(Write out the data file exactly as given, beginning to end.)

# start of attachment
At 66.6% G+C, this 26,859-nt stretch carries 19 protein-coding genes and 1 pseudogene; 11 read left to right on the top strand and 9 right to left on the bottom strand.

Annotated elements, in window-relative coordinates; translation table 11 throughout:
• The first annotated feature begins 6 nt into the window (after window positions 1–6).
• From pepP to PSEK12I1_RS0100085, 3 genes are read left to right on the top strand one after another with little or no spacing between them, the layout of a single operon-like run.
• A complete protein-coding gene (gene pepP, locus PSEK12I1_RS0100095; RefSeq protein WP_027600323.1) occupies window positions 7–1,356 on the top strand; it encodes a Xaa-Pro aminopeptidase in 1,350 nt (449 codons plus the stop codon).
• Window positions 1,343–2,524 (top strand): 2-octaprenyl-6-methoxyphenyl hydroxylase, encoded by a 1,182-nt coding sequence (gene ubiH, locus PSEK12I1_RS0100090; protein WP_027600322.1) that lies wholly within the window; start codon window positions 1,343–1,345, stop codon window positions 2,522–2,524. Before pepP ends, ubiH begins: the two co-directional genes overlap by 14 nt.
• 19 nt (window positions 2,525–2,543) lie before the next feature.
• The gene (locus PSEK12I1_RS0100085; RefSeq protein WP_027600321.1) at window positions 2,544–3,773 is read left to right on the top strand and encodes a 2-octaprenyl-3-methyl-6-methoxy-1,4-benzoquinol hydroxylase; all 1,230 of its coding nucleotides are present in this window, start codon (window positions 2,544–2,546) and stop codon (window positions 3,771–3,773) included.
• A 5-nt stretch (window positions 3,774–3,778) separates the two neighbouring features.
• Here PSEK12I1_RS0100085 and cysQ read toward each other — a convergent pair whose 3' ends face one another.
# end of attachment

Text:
At 66.6% G+C, this 26,859-nt stretch carries 19 protein-coding genes and 1 pseudogene; 11 read left to right on the top strand and 9 right to left on the bottom strand.

Annotated elements, in window-relative coordinates; translation table 11 throughout:
• The first annotated feature begins 6 nt into the window (after window positions 1–6).
• From pepP to PSEK12I1_RS0100085, 3 genes are read left to right on the top strand one after another with little or no spacing between them, the layout of a single operon-like run.
• A complete protein-coding gene (gene pepP, locus PSEK12I1_RS0100095; RefSeq protein WP_027600323.1) occupies window positions 7–1,356 on the top strand; it encodes a Xaa-Pro aminopeptidase in 1,350 nt (449 codons plus the stop codon).
• Window positions 1,343–2,524 (top strand): 2-octaprenyl-6-methoxyphenyl hydroxylase, encoded by a 1,182-nt coding sequence (gene ubiH, locus PSEK12I1_RS0100090; protein WP_027600322.1) that lies wholly within the window; start codon window positions 1,343–1,345, stop codon window positions 2,522–2,524. Before pepP ends, ubiH begins: the two co-directional genes overlap by 14 nt.
• 19 nt (window positions 2,525–2,543) lie before the next feature.
• The gene (locus PSEK12I1_RS0100085; RefSeq protein WP_027600321.1) at window positions 2,544–3,773 is read left to right on the top strand and encodes a 2-octaprenyl-3-methyl-6-methoxy-1,4-benzoquinol hydroxylase; all 1,230 of its coding nucleotides are present in this window, start codon (window positions 2,544–2,546) and stop codon (window positions 3,771–3,773) included.
• A 5-nt stretch (window positions 3,774–3,778) separates the two neighbouring features.
• Here PSEK12I1_RS0100085 and cysQ read toward each other — a convergent pair whose 3' ends face one another.